My Ancestors Were Congregationalists.
     My Ancestors Were Baptists.
     My Ancestors Were English Presbyterians/Unitarians.
     My Ancestors Were Methodists.
     My Ancestors Were Jewish.
     My Ancestors Were Quakers.

The Federation of Family History Societies and its members (listed online), county and district family history societies in England extract and index records, including church records, and have collections of research done by their members and others. Individual societies are worth approaching to see what material they hold and what assistance they can give.
The Federation also publishes research guides, compiled sources, and journals and periodicals containing compiled information. Most of these are available for purchase and may be found in some libraries.

The LDS Church's Family History Library has a large collection of microfilmed non conformist church records, including the pre-1837 collection of The National Archives. Many of these records have been indexed in the International Genealogical Index (IGI). The Library's collection is listed in the Family History Library online catalogue. Select the place search and look for nonconformist church records on the country, county, and town or parish levels.

The Religious Society of Friends (Quakers) founded in the 17th century by George Fox maintained their own registers of birth (not baptism), marriage and death from 1656 and these were surrendered to the GRO in 1840 and 1857 and are held in RG 6. The few predating 1837 not surrendered may be located in CROs and/or the Friends' House Library on Euston Road, London.

The Catholic Record Society has published much material relating to Catholic records and these are listed on their web site. The National Archives has an online leaflet about records it holds pertaining to Catholics.

Dr Williams Library and CROs are the main repositories for any surviving material generated by the Independents of the Commonwealth period and Congregationalists. The ARCHON Directory will provide contact details for many repositories.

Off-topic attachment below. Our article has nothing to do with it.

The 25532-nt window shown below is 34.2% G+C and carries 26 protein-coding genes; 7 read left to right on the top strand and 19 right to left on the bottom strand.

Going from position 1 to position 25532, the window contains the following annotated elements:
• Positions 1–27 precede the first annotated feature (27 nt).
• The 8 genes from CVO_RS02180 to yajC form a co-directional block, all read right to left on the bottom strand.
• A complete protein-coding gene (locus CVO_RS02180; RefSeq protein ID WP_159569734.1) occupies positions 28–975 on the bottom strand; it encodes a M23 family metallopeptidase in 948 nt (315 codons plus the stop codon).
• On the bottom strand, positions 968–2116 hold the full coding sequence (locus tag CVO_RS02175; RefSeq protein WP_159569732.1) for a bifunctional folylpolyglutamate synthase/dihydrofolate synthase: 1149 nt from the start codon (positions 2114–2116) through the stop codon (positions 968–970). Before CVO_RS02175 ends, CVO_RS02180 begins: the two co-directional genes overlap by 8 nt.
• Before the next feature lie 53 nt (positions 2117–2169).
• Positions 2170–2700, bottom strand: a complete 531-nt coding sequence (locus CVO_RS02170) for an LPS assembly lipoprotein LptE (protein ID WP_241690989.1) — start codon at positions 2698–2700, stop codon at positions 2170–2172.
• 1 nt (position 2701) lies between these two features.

Presbyterianism in England within the Church of England found favour during the Commonwealth and it became the norm during this period. At the restoration many were ejected from their churches. The 1689 Act of Toleration allowed them to establish their own chapels and burial grounds and they became widely known as Unitarians. They surrendered their registers in 1840 but these have just recently found their way to The National Archives with the closure of the GRO's Family Record Centre in late 2007. They can be found online in the IGI.

The Baptist Church has been subjected to a number of schisms since emerging in the 17th century. Most registers were surrendered and are now in RG 4 (also in the IGI) and 8. Baptist records not surrendered may still be with surviving chapels, at CROs, Baptist theological colleges, with Baptist associations or in the following locations: Regents Park College, The Strict Baptist Historical Society, or The Gospel Standard Baptist Library.

Methodism founded by John Wesley in 1740 was originally a missionary movement within the Church of England and like the Baptists split into many differing groups. The surrendered registers are in RG 4 and other material from the Metropolitan Wesleyan Registry is in RG 5.

The Salvation Army grew from the Methodist Church in 1865 and therefore its membership's vital records should be covered by civil registration records.

A significant group were the Huguenots, Protestants, mainly from France who fled persecution from the 16th century. They enjoyed a unique level of tolerance due to their circumstances when they settled mainly in Soho, Spitalfields, Bristol, Southampton, Canterbury and Norwich. There records can be found in RG 4 and many records have been published by the Huguenot Society. Many Huguenots adopted the Church of England. The Huguenots were not alone in migrating into England and establishing their church. Dutch communities were established in London, Norwich and Colchester, Swiss in Soho, and Germanic people in London to mention a few. Their registers can be found at The National Archives, local archive offices and with the churches themselves. If the reader can access Family Tree Magazine for Dec 1989, Feb 1990 and June 1990 they will find a detailed article by S Pearl on this specialised subject.

Pictured: Huguenot Church Soho Square London

Jews had a rough time in England prior to 1655 and faced discrimination after that time too. Unlike Christian denominations Hebrew congregations were not asked to surrender their registers in 1840. To access material the reader should consider an approach to The Jewish Genealogical Society of Great Britain.